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Written in 1967, this was my very first John McPhee discovery. I instantly became his biggest fan and have read (nearly) everything of his since. A staff writer at New Yorker since 1953, Pulitzer Prize awarded McPhee manages to take the must mundane subject and make it larger than life. He is rightfully considered one of the pioneers of creative nonfiction, so gifted he can take one very simple subject and turn it into the most juicy, delicous, and vivid read. This brilliant little bok tracks the uses and myths of oranges, from 6th-century China to Florida's booming citrus industry -- so mouth-watering it causes one to actually smell the ripe oranges he's writing about!— From Vicki's Picks
A classic of reportage, Oranges was first conceived as a short magazine article about oranges and orange juice, but the author kept encountering so much irresistible information that he eventually found that he had in fact written a book. It contains sketches of orange growers, orange botanists, orange pickers, orange packers, early settlers on Florida's Indian River, the first orange barons, modern concentrate makers, and a fascinating profile of Ben Hill Griffin of Frostproof, Florida who may be the last of the individual orange barons. McPhee's astonishing book has an almost narrative progression, is immensely readable, and is frequently amusing. Louis XIV hung tapestries of oranges in the halls of Versailles, because oranges and orange trees were the symbols of his nature and his reign. This book, in a sense, is a tapestry of oranges, too—with elements in it that range from the great orangeries of European monarchs to a custom of people in the modern Caribbean who split oranges and clean floors with them, one half in each hand.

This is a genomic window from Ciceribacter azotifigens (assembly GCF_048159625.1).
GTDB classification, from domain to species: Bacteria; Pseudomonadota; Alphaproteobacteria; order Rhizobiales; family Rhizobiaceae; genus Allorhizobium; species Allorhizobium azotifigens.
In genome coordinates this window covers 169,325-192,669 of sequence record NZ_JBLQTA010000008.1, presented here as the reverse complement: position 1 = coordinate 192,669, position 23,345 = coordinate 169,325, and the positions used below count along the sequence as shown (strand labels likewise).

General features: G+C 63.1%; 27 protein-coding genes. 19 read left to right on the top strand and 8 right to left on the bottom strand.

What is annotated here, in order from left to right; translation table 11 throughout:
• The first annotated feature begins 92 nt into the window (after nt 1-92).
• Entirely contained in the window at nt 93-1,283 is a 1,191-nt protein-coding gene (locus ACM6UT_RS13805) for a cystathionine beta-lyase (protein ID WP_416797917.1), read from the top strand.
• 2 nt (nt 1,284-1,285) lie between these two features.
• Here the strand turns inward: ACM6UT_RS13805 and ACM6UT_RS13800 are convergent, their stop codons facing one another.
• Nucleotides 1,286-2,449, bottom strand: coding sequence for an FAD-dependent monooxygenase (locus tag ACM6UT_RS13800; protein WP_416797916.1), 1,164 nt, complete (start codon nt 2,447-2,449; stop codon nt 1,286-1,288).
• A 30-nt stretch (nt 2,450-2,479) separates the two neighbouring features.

“Fascinating. A sterling example of what a fresh point of view, a clear style, a sense of humor and diligent investigation can do to reveal the inherent interest in something as taken-for-granted as your morning orange juice.” —Edmund Fuller, The Wall Street Journal
“It is a delicious book, in a word, and more absorbing than many a novel.” —Roderick Cook, Harper's